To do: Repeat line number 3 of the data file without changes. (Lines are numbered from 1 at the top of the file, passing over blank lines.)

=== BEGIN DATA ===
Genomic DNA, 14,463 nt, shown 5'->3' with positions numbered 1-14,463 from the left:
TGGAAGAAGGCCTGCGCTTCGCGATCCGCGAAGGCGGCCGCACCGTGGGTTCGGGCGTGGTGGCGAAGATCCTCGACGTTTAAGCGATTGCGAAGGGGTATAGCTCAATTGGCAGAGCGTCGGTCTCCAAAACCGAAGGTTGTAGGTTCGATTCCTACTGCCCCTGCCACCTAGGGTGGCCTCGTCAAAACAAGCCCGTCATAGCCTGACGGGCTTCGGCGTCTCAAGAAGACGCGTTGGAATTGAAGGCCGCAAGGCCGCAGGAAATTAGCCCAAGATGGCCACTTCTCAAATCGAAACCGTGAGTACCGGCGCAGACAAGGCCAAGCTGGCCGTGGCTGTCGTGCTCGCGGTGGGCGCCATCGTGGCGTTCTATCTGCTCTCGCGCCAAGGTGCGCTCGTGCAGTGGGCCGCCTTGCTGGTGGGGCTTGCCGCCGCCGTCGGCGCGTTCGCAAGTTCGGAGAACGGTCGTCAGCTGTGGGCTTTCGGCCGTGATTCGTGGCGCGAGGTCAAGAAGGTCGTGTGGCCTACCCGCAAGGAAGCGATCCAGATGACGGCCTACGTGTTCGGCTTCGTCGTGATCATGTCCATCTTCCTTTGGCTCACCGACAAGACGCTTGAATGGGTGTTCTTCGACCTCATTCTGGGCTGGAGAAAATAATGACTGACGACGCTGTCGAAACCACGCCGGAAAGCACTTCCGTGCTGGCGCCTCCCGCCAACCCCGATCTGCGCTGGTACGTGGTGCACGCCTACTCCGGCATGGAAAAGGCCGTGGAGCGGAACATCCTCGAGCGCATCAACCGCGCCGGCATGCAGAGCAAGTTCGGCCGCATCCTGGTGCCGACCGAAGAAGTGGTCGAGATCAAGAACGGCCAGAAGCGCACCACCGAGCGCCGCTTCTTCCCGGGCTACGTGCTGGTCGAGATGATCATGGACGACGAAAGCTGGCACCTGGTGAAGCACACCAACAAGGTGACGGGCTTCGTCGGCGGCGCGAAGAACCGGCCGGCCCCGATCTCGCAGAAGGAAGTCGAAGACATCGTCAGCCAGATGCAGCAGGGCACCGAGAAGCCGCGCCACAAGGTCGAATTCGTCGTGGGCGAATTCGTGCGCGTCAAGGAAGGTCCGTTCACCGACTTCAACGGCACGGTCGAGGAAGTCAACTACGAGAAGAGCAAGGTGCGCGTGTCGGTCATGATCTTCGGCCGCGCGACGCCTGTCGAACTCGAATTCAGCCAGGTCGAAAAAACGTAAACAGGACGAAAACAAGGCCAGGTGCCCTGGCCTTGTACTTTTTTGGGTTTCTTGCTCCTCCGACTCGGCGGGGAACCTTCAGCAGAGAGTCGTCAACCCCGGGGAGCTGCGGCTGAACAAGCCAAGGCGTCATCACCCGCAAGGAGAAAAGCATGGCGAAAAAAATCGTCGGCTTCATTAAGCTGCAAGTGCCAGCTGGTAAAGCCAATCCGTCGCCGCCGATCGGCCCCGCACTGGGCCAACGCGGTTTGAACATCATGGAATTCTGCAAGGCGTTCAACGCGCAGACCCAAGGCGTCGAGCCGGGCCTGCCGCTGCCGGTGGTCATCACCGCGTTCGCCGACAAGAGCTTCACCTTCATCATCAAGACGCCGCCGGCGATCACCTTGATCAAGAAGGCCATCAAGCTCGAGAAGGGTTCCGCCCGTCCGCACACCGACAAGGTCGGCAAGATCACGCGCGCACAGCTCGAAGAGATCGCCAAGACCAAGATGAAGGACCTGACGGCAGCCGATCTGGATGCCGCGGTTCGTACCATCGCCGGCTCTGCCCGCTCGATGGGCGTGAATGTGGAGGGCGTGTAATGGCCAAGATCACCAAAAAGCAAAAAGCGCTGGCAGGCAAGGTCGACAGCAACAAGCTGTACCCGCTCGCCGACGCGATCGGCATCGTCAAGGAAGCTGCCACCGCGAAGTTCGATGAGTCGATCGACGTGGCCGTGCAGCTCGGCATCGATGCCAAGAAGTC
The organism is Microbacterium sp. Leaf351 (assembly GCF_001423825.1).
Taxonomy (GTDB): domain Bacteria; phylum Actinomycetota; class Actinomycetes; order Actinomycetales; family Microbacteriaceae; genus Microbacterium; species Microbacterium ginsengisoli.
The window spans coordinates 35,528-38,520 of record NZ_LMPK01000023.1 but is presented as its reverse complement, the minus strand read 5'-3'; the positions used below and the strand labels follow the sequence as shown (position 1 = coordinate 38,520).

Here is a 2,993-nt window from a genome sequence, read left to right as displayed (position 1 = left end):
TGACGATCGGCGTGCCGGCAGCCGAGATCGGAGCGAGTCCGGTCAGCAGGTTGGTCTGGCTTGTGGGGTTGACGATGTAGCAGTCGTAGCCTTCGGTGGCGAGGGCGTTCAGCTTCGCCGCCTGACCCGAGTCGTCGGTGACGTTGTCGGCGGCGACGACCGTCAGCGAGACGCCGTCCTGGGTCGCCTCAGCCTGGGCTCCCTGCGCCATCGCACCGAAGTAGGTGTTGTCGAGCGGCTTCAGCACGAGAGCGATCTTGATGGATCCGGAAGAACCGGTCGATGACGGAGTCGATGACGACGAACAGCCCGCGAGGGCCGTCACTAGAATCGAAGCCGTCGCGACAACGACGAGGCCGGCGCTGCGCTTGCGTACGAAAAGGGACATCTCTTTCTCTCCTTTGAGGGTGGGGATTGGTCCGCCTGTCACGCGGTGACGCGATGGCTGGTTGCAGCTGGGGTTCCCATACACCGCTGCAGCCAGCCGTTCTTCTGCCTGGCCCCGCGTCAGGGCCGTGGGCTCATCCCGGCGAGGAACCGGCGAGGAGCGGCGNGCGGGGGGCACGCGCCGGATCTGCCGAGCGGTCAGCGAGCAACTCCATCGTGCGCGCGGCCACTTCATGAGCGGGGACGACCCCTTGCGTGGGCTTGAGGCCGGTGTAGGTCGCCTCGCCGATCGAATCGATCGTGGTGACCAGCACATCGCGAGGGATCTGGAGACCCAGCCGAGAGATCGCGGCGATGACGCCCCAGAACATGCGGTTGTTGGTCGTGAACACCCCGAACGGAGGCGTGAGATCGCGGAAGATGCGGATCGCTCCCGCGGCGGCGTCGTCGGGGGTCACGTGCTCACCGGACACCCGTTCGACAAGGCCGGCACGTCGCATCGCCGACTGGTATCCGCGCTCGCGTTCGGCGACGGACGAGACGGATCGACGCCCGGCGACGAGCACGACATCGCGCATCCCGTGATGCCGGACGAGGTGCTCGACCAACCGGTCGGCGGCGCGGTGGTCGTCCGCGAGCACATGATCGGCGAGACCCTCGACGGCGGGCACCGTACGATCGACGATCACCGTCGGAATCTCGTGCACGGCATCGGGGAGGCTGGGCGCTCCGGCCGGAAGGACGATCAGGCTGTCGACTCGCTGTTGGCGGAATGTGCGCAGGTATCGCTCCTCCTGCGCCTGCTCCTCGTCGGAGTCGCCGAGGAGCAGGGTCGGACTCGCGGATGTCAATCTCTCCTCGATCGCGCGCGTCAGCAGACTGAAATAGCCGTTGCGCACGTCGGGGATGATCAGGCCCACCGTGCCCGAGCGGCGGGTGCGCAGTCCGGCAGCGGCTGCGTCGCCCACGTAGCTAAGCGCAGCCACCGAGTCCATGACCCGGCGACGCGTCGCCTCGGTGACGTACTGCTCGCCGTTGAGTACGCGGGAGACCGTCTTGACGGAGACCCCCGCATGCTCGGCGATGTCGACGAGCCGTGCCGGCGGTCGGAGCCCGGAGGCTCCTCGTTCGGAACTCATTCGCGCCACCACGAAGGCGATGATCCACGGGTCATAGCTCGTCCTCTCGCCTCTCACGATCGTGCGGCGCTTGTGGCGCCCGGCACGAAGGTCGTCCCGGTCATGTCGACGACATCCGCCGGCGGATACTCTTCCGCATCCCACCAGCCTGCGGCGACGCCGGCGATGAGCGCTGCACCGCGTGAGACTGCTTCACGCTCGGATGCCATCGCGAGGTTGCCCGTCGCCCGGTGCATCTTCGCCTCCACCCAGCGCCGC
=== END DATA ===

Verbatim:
The organism is Microbacterium sp. Leaf351 (assembly GCF_001423825.1).